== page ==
Saturday, February 24, 2007

Lilies and Bird Visitors

Saturday, February 24, 2007

3 degrees above zero this morning with a wind that penetrates two layers of Polar Fleece as if it wasn't there. Some light snow has begun to fall, an apparent sign to the birds to get started on their breakfast buffet a little early today. I bought some more suet on Wednesday but then couldn't find any more onion bags. I save them all year for the purpose of hanging up the suet. The one chunk I placed on the platform feeder a week back is about pecked through and needs replacing as this cold weather continues.

Deep snows change the availability of certain foods and you tend to see birds that aren't often present. The Burlington Free Press had an article yesterday about the tufted titmouse. I have been on the lookout for these birds as they showed up last year about now. They are kind of neat little birds, a tad bigger than a chickadee. I'm also waiting for snowy owls. I haven't seen one here in a number of years but with the heavy snows up north, there's an improved chance they may be down soon.

I keep telling myself to put on the snowshoes and make a nice trail along the woodline of the back fields so I can travel at night. After burying myself to the waist the other day and freeing myself just before a ton of snow came off the roof, I have been reluctant to put myself in a similar situation. A couple years back I was snowshoeing through some balsams above Peacham Pond. I hadn't been there before and didn't know I was walking on top of 6-8-10 foot balsams covered with snow. When I broke through I was in a very precarious position and have to say I had an uncomfortable fear before I got out of that mess. Ski poles lend good support in deep snow but you still have to pay attention to where you are.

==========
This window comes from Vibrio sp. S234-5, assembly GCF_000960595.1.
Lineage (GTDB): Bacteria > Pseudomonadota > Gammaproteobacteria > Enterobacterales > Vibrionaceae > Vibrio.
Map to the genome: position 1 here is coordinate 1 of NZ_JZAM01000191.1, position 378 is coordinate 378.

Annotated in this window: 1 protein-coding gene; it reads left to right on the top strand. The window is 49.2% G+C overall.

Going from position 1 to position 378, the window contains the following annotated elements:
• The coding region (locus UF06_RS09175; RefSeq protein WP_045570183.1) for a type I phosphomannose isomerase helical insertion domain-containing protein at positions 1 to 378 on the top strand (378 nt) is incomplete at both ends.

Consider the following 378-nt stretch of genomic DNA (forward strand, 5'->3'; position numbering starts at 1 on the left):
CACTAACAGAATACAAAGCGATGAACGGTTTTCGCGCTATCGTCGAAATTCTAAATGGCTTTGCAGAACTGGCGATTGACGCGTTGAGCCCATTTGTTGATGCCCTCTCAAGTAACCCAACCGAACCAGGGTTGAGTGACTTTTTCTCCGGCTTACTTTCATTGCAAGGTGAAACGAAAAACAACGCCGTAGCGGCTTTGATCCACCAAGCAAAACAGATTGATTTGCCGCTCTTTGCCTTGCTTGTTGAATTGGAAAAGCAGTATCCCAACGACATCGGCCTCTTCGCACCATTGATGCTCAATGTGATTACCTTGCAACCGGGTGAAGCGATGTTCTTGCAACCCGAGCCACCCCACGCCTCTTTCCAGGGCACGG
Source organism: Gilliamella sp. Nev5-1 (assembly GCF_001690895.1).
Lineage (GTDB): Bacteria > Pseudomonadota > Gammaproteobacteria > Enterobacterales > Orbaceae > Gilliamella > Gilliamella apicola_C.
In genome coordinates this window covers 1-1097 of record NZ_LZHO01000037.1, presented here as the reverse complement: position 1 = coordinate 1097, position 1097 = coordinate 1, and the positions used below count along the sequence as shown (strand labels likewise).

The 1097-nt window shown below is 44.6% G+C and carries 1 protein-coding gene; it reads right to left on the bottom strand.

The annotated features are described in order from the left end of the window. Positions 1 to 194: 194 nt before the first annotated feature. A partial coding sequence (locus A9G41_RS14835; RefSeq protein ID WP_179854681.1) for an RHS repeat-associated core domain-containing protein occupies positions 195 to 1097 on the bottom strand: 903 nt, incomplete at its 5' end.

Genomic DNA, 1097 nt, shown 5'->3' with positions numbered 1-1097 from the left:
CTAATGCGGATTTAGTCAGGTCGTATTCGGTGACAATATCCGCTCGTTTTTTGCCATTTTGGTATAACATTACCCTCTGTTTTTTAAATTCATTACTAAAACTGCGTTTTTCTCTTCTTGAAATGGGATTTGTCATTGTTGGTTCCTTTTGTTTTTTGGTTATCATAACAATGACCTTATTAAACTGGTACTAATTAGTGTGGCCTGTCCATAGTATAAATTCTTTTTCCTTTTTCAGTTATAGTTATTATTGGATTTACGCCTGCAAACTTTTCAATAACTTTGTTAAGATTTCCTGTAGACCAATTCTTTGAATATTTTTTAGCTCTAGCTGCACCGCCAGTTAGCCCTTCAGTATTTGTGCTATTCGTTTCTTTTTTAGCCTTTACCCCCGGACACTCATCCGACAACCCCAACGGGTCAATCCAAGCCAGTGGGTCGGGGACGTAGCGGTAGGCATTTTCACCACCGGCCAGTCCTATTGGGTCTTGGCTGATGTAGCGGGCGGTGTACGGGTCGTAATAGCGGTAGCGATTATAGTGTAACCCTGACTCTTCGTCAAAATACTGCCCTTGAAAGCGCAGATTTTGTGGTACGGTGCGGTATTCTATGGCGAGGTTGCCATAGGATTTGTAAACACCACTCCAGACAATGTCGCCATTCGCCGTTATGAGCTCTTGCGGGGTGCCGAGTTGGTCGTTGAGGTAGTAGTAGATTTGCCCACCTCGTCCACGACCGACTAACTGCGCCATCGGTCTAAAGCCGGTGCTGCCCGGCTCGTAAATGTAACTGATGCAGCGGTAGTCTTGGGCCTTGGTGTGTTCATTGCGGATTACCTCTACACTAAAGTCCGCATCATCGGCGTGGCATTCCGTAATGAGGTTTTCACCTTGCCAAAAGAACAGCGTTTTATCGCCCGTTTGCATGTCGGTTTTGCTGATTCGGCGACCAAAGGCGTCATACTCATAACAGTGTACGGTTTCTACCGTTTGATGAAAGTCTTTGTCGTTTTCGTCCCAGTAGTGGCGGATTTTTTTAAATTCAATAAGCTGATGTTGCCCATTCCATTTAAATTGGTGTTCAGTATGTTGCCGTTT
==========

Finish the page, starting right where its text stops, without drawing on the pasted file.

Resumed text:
Yesterday The Lily Garden catalog arrived in the mailbox. I just can't say enough about the owners, Judith Freeman and her daughter, Catherine van der Salm. Their catalog originates from Vancouver, Washington over the Oregon border a bit from Portland and the growing fields are in adjacent Brush Prairie, WA. I had a chance to visit them last June with the Pacific Northwest Lily Society and the visit is well set in my memory. That part is good because my son Adam managed to move all the pictures I took into space somewhere near Neptune or dwarf planet Pluto, never to be seen again.

There are a number of lily growers out there but The Lily Garden is a good place to stick with. If you want mass plantings of solid colors, there are many places to buy in quantity and meet your goal. For smaller groups of newly released or just plain special lilies, think about TLG. The next three lily pictures are Alchemy, Caravan and Golden Stargazer. They represent the diversity that's out there right now. One that I absolutely love is named Conca d'Or. I can't find the picture right now but if you want a really special lily, purchase this one. The flowers are gigantic lemon yellow with a creamy white edge and at the end of the season you have to find someone with a chainsaw to cut the thing down. Ours is about 4.5 feet tall and a couple years back Gail actually cut the stem off and brought it in the house because it was easier than telling every single customer we didn't have any for sale.

If you're shopping for lilies, a few more names to remember are Arabesque, Sarabande, Leslie Woodriff, Luminaries, Scheherazade, Pizzazz, and Silk Road. Over the past twenty years we have grown thousands upon thousands of lilies here at Vermont Flower Farm amounting to hundreds of names. I only wish I had taken pictures of every one over the years but there's only so much time in the day. And on that note, I have to get back to one more order--this time hostas and peonies from Wisconsin.

From the mountain above Peacham Pond where six mourning doves came from who knows where to compete with the grosbeaks for corn and small seeds kicked off the feeders by the mess-making blue jays

Your gardening friend,

George Africa


IBOY said...

I always look forward to that sunny day in earliest spring, when the tufted titmice start their Peter-Peter call from the tops of the tall trees.

Carol said...

Wow, those lilies are beautiful, especially that first pink one. I've not grown many lilies before, I'll have to do some further investigation. Wonderful post, as always.

Blackswamp_Girl said...

I've wanted 'Caravan' for a while... and now that I see all of your beautiful pictures I have even more lilies on my list.